The run of Grand Forks high school golf success might not be as pronounced as Fargo South's run of 11 state championships in 12 years between 1999 and 2010, but the current mini-dynasty is as impressive as the town has seen in nearly 25 years.

Earlier this month, the Grand Forks high school golf teams dominated the competition at the state Class A tournament at Bois de Sioux Golf Course in Wahpeton.

Grand Forks Red River held off Grand Forks Central to win the Roughriders' third-straight state championship, while Knights senior Cole Hanson took first individually to keep medalist honors in Grand Forks for the second year in a row.

Individually, four of the top six golfers at the state meet were from Grand Forks.

Red River last won three state titles in a row from 1994-96 behind two state individual titles from Shane McMenamy.

One of the top theories for the Grand Forks high school golf success is the age of King's Walk Golf Course. The Arnold Palmer signature 18-hole course opened in 2002, so at 17 years old, the current high schoolers are about the same age as the course and the first local generation to have that resource throughout their life.

"It's not just the course, either, but it's a big practice facility," Red River coach Nathan Olson said. "All of our kids we have now you've seen spend time on the putting greens for hours and hours."

King's Walk is also notoriously windy and local golfers say that learning to tame the gusts is a beneficial skill one can apply elsewhere, too.

Former Red River and current Iowa Western golfer Adam Van Raden, who won state in 2018 to become the first from Grand Forks to win it since McMenamy in 1996, credits the nurturing environment provided by King's Walk Pro Dan Tannehill and Grand Forks Country Club Pro Mike Slominski.

"I think Mike and Dan give us a great opportunity to play every day," said Van Raden, who just completed his freshman season at Iowa Western. "They create a good scene and give us any help whenever we need it. Whenever we want to go play, we don't even need a tee time. If it's open, they let us go. If they're on the range at the same time, they help us out a little bit."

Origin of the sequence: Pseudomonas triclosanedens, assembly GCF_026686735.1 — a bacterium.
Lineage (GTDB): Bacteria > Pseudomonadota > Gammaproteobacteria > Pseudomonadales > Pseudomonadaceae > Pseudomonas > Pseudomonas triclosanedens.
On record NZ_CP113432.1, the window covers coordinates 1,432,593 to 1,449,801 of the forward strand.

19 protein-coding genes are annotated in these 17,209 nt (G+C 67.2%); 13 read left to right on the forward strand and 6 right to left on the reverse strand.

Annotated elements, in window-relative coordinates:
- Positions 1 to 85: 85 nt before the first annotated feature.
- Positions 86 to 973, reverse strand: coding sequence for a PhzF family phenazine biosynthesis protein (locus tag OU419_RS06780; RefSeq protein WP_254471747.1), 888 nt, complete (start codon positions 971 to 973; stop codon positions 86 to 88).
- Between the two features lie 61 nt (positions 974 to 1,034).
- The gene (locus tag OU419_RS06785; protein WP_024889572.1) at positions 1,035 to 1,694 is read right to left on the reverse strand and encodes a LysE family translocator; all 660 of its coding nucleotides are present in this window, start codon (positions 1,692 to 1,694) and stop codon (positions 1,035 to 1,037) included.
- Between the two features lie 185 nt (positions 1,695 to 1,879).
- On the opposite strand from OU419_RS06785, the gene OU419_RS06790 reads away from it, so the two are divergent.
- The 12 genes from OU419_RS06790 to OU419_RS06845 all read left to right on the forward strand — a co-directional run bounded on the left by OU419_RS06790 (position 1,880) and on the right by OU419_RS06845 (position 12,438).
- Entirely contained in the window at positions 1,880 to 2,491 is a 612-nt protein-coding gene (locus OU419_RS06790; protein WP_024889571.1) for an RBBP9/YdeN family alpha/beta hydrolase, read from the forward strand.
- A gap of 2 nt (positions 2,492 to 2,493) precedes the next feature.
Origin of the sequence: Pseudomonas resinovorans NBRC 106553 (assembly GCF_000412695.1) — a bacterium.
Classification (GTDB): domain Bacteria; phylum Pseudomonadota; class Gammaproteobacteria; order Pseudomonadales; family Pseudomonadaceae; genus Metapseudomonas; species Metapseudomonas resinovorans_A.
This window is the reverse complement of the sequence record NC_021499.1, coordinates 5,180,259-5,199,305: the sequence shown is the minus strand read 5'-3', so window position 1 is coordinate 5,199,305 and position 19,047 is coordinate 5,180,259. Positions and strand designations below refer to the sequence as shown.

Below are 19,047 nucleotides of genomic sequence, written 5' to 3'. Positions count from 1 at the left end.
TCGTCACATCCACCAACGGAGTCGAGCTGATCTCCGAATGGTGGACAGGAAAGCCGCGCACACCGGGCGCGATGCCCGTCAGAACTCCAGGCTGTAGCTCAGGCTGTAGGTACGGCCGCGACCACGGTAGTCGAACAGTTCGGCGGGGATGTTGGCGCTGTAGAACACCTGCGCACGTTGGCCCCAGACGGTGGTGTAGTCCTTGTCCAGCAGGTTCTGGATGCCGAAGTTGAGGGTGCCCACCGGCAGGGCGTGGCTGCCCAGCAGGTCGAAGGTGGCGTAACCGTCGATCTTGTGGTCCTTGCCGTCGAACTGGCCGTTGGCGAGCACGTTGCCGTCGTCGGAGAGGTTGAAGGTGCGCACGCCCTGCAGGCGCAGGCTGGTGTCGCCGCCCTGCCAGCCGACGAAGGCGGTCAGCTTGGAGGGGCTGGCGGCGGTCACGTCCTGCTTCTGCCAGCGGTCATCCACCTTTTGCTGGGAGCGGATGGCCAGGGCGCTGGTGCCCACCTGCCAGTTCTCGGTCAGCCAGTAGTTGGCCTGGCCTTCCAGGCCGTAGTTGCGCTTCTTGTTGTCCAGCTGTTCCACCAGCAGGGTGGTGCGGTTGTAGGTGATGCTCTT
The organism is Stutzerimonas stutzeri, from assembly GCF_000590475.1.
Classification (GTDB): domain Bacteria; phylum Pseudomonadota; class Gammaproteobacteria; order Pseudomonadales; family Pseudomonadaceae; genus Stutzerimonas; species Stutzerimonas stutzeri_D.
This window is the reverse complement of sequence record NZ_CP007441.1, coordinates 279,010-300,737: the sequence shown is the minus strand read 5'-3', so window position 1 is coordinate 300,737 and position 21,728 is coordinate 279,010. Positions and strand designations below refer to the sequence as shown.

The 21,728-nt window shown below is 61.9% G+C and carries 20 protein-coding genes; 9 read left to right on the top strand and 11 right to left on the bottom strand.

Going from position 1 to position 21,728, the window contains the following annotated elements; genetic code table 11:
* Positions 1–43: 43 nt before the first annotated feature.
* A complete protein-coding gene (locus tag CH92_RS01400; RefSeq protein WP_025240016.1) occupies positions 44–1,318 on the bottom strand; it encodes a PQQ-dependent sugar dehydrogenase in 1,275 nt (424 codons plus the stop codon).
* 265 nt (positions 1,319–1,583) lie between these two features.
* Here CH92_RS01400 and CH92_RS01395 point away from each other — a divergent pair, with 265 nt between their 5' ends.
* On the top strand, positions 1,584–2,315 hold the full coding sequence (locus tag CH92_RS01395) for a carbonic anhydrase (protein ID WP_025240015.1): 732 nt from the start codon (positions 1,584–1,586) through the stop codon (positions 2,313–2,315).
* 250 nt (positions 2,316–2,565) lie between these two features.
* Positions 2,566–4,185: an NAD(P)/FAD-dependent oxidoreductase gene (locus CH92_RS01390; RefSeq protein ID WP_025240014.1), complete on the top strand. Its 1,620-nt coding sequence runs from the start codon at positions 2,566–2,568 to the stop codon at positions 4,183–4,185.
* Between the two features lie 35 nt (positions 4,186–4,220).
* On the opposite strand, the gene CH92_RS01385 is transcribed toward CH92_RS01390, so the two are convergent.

Another key element of the success, according to Van Raden, is supportive teammates.

"When I was playing in seventh and eighth grade, all the upperclassmen took me under their wing and made it comfortable," Van Raden said. "They made it all a good time."

That aspect of Grand Forks' young golfers, Olson said, means success breeds success.

"Like Bismarck wrestling or Red River tennis, it feeds itself," Olson said.

The size of Grand Forks helps, too, Olson said. The Grand Forks kids, Red River or Central, all play together, whereas the playing options in the Fargo-Moorhead area are more diverse and that can spread out teammates to various courses.

Tannahill, who has more than 20 years of teaching experience, provides a boost to youth golfers with a number of junior programs that show kids how to practice the right way, Slominski said.

Slominski, a 2008 Red River graduate, also thinks the Junior PGA events in Minnesota's lake country has been a draw for Grand Forks kids.

"That has driven up the competition," he said. "A lot of these Grand Forks kids go out and play them and it creates a buzz. The Birchmont (in Bemidji) has blown up as far as junior golf. Every flight at the Birchmont is full this year."

Red River's big 2019 season has opened up a new door this June.

The Riders will be heading to Walt Disney World for a PGA of America event in which all 50 state champions are invited to Orlando, Fla.

The competition will be June 27-28. The Riders will play Palm Golf Course one day and Magnolia Golf Course the other day.

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